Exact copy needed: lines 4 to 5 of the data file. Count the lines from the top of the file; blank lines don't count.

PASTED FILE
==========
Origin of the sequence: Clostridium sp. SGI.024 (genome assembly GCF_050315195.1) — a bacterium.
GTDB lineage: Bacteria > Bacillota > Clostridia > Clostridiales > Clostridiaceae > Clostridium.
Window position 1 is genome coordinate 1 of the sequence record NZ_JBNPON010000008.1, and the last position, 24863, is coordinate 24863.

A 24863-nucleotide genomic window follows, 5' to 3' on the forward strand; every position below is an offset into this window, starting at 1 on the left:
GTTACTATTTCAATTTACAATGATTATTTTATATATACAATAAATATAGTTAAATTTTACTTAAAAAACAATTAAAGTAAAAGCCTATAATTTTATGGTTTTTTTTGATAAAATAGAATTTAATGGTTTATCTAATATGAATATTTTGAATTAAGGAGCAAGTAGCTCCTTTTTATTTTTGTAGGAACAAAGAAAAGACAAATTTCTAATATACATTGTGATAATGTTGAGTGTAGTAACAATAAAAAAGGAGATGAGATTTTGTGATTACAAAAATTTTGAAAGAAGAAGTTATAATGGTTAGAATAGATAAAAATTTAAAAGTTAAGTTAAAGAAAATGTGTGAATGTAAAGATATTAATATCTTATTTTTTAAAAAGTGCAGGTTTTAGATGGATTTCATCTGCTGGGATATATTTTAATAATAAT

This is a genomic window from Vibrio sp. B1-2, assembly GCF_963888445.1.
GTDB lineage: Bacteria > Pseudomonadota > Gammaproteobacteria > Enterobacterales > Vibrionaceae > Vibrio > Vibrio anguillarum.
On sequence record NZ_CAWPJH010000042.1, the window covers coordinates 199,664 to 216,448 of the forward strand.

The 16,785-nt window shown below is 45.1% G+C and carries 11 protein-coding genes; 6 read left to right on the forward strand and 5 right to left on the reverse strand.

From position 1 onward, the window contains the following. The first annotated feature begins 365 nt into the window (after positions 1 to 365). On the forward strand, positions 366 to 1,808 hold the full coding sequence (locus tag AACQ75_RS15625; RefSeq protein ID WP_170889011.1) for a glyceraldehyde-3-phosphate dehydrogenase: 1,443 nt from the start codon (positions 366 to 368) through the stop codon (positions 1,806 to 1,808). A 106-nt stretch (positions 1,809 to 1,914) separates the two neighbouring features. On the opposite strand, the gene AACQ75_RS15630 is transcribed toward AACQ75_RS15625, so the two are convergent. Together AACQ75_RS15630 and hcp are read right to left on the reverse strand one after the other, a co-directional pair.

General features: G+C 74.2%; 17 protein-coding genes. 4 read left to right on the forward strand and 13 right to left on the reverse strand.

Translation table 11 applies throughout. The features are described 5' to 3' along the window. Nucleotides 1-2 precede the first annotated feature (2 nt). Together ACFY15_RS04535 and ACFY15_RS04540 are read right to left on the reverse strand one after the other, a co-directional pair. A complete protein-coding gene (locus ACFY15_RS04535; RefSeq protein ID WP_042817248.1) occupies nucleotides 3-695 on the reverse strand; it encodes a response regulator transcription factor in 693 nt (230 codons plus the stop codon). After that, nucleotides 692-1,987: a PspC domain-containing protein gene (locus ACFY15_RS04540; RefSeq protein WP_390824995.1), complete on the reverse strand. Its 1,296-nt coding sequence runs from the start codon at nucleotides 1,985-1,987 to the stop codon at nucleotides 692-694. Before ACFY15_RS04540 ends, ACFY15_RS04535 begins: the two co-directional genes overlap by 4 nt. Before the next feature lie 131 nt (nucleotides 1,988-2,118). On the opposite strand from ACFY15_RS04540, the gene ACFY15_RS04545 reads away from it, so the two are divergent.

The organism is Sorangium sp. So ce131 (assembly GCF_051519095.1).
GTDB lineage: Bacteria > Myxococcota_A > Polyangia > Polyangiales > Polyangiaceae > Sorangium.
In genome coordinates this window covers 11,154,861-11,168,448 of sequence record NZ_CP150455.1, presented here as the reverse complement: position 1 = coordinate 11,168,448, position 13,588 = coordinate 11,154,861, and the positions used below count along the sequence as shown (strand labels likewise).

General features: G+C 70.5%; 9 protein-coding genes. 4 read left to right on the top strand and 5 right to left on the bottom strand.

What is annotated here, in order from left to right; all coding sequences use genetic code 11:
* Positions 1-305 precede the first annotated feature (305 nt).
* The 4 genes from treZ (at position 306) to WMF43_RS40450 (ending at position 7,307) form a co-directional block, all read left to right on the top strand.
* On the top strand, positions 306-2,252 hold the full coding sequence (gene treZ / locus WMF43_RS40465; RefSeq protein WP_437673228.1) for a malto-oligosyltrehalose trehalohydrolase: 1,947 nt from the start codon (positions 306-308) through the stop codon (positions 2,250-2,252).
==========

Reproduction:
A 24863-nucleotide genomic window follows, 5' to 3' on the forward strand; every position below is an offset into this window, starting at 1 on the left:
GTTACTATTTCAATTTACAATGATTATTTTATATATACAATAAATATAGTTAAATTTTACTTAAAAAACAATTAAAGTAAAAGCCTATAATTTTATGGTTTTTTTTGATAAAATAGAATTTAATGGTTTATCTAATATGAATATTTTGAATTAAGGAGCAAGTAGCTCCTTTTTATTTTTGTAGGAACAAAGAAAAGACAAATTTCTAATATACATTGTGATAATGTTGAGTGTAGTAACAATAAAAAAGGAGATGAGATTTTGTGATTACAAAAATTTTGAAAGAAGAAGTTATAATGGTTAGAATAGATAAAAATTTAAAAGTTAAGTTAAAGAAAATGTGTGAATGTAAAGATATTAATATCTTATTTTTTAAAAAGTGCAGGTTTTAGATGGATTTCATCTGCTGGGATATATTTTAATAATAAT